Yesterday, the news broke that Lucasfilm had fired Gina Carano after yet another controversial social media post, saying that there are no plans for her to appear in The Mandalorian or any show moving forward.
The most important thing was not what happens in the Star Wars universe but what happened in our universe, and I believe that Lucasfilm made the correct decision in parting ways with an actor who had continually used her social media presence to mock and hurt. That must take precedence over what impact it may have on storytelling, and I’m glad it did here.
Nevertheless, it does create a question for The Mandalorian: what will they do with Cara Dune moving forward? They have time to figure it out, with the third season of the show not set to premiere until 2022, and from the sound of it, this decision didn’t come out of nowhere either. I would guess that the writers and creatives behind this show have already been discussing options of what to do without Gina Carano, so I don’t think it’s that they’re just now starting to evaluate that. I’m confident they’ll handle it well, but as I see it, there are really two options:
1. Recast her
The first option is to re-cast the character of Cara Dune, and I’ve already seen people on social media throwing out potential fan-casting choices. That’s how Rosario Dawson was first brought up as a possibility for Ahsoka Tano, after all, so there’s definitely merit to those conversations. Though recasting for a huge franchise like Star Wars doesn’t happen often, it has happened before. For example, the character of Albus Dumbledore was recast in the Harry Potter trilogy, with Michael Gambon portraying the character in the final six films after Richard Harris’s death. In the Marvel Cinematic Universe, the most notable examples of recasting included Colonel James Rhodes (played by Terrence Howard in Iron Man 2 but replaced by Don Cheadle in every appearance after that) and Bruce Banner, a.k.a. the Hulk (played by Edward Norton in The Incredible Hulk and then by Mark Ruffalo after that).
But in Star Wars, recasting has been far more rare. When they recast characters, it’s basically just because there’s such a wide gap in the era of storytelling, such as Alden Ehrenreich replacing Harrison Ford as Han Solo in Solo: A Star Wars Story. When dealing with a similar era, Lucasfilm has opted to use CGI technology to help bring a character to life, such as with Grand Moff Tarkin and Leia Organa in Rogue One, and even with Luke Skywalker in The Mandalorian. Granted, Lucasfilm hasn’t really had much a precedent with a situation like this one, but I think it’s safe to say that the studio’s policy is generally against recasting characters. And I don’t think that’s a bad policy, either.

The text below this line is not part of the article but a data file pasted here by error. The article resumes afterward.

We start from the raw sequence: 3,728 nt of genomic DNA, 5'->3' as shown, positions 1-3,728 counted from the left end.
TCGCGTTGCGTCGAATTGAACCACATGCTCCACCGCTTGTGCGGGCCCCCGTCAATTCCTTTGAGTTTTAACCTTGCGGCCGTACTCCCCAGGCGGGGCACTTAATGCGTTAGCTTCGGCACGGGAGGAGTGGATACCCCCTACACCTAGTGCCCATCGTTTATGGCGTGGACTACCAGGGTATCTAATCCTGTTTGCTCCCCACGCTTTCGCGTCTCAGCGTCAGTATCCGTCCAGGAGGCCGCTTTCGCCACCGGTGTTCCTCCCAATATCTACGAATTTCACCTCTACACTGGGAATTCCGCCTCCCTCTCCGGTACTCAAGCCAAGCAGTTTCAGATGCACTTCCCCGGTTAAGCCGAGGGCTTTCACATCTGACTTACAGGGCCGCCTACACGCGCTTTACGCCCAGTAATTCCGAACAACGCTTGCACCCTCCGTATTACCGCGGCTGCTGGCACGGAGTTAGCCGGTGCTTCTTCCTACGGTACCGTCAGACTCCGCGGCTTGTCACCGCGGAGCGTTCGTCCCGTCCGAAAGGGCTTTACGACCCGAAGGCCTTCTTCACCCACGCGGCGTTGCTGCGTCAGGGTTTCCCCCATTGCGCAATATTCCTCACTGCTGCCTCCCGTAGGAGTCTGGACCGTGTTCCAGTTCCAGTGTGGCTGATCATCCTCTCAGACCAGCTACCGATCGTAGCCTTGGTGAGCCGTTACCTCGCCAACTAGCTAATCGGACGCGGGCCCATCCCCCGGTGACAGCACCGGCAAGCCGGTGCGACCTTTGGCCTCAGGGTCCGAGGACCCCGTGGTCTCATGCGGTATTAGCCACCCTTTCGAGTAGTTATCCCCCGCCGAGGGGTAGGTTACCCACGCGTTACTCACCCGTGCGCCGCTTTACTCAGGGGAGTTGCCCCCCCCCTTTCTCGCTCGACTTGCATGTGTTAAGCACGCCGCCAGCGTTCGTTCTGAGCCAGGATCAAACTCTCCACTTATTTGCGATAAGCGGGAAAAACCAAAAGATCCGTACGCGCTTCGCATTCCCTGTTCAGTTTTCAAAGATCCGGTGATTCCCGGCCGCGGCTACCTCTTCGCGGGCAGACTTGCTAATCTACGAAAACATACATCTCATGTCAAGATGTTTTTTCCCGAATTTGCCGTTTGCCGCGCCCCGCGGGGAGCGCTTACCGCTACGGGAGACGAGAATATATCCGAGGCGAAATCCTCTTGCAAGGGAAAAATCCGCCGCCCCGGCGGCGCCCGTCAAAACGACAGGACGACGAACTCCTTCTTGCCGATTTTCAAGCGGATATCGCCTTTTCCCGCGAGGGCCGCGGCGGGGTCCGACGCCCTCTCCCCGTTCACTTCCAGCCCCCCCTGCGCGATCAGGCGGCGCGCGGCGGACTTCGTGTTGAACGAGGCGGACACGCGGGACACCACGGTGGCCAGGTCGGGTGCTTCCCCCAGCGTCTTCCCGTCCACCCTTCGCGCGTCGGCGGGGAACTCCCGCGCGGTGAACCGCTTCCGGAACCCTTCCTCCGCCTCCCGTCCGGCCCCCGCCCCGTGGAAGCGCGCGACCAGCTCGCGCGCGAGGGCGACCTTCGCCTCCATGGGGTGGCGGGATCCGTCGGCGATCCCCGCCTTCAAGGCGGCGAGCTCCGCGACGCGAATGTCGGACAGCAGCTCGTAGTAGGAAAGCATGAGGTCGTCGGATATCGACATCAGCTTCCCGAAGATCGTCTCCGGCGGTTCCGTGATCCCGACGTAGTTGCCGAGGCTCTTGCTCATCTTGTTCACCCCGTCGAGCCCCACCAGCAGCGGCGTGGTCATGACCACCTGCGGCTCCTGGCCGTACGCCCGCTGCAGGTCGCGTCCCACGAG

2. Write her out of the show
The second option is, in my opinion, the best one, and it’s this: just write her out of the show. Though she was considered one of the show’s main characters, the reality is that Cara Dune was not totally integral to the series. She appeared in three of the eight episodes in season one, and then appeared in four of the eight episodes in season two. Both times, she met up with Din Djarin midway through the season and then was recruited to return toward the end of the season to help with a big mission. That mission at the end of season two was a success, with Grogu taken away by Luke Skywalker.
But because of that, the show is going to be taking on a new nature anyway. It seems obvious that this show is leading us toward an attempt to reclaim Mandalore, as Djarin now has the Darksaber and Bo-Katan Kryze is looking to take back their home. The guess all along has been that Djarin will eventually team up with Bo-Katan to accomplish this, now that his mission with the Child has wrapped up. And with that, Cara Dune’s role was a question anyway. She’s a former Rebel droptrooper who lost her homeworld of Alderaan, so it seemed like the threads were there for her to help retake her friend’s homeworld since she lost hers. But that was just one possible thread, and in no way was it the only one. She was established as the marshal on Nevarro, rounding up crime, and it would be very easy for the showrunners to simply say that Cara Dune went back to doing just that while the Mandalorians turned their attention to retaking their home. It’s actually very simple. Cara Dune doesn’t need to be in this show anymore, because her role has never been that integral, and because moving forward the show was already set up perfectly to just quietly move away from her.
To me, this is easily the best option. There are no huge gymnastics required to explain her absence, nor does some dramatic death have to be mentioned. All it takes is to say that she, as a non-Mandalorian, didn’t have that much interest in the mission to re-take Mandalore and returned to what she had been previously doing on Nevarro. Simple as that. Honestly, it would have made sense for the character and the plot even before Carano was fired. So with the change in nature that is surely coming with season three, this is the perfect time to write Cara Dune out of the show, and it won’t be all too difficult either.